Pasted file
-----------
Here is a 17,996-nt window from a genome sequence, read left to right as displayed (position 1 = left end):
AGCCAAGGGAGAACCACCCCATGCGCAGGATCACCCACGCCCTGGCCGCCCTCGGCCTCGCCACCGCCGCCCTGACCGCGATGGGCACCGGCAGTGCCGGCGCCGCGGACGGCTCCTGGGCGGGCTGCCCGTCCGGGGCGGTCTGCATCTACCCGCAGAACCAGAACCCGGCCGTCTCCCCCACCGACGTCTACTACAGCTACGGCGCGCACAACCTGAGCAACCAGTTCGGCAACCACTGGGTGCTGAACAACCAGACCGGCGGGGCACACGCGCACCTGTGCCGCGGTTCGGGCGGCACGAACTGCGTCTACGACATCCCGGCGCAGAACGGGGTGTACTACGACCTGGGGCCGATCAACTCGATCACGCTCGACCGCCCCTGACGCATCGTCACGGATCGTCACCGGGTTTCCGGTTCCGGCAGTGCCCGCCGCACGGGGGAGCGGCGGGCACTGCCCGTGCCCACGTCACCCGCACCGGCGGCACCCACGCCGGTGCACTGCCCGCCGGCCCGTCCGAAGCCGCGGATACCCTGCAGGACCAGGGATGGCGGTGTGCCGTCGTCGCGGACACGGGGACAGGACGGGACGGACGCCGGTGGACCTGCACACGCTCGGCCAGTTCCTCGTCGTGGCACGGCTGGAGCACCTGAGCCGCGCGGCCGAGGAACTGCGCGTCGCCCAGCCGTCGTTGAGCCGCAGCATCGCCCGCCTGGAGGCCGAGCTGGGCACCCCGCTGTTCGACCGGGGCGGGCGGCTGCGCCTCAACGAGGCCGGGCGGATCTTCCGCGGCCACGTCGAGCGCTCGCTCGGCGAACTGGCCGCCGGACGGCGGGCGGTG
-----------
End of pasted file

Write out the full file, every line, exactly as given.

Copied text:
Here is a 17,996-nt window from a genome sequence, read left to right as displayed (position 1 = left end):
AGCCAAGGGAGAACCACCCCATGCGCAGGATCACCCACGCCCTGGCCGCCCTCGGCCTCGCCACCGCCGCCCTGACCGCGATGGGCACCGGCAGTGCCGGCGCCGCGGACGGCTCCTGGGCGGGCTGCCCGTCCGGGGCGGTCTGCATCTACCCGCAGAACCAGAACCCGGCCGTCTCCCCCACCGACGTCTACTACAGCTACGGCGCGCACAACCTGAGCAACCAGTTCGGCAACCACTGGGTGCTGAACAACCAGACCGGCGGGGCACACGCGCACCTGTGCCGCGGTTCGGGCGGCACGAACTGCGTCTACGACATCCCGGCGCAGAACGGGGTGTACTACGACCTGGGGCCGATCAACTCGATCACGCTCGACCGCCCCTGACGCATCGTCACGGATCGTCACCGGGTTTCCGGTTCCGGCAGTGCCCGCCGCACGGGGGAGCGGCGGGCACTGCCCGTGCCCACGTCACCCGCACCGGCGGCACCCACGCCGGTGCACTGCCCGCCGGCCCGTCCGAAGCCGCGGATACCCTGCAGGACCAGGGATGGCGGTGTGCCGTCGTCGCGGACACGGGGACAGGACGGGACGGACGCCGGTGGACCTGCACACGCTCGGCCAGTTCCTCGTCGTGGCACGGCTGGAGCACCTGAGCCGCGCGGCCGAGGAACTGCGCGTCGCCCAGCCGTCGTTGAGCCGCAGCATCGCCCGCCTGGAGGCCGAGCTGGGCACCCCGCTGTTCGACCGGGGCGGGCGGCTGCGCCTCAACGAGGCCGGGCGGATCTTCCGCGGCCACGTCGAGCGCTCGCTCGGCGAACTGGCCGCCGGACGGCGGGCGGTG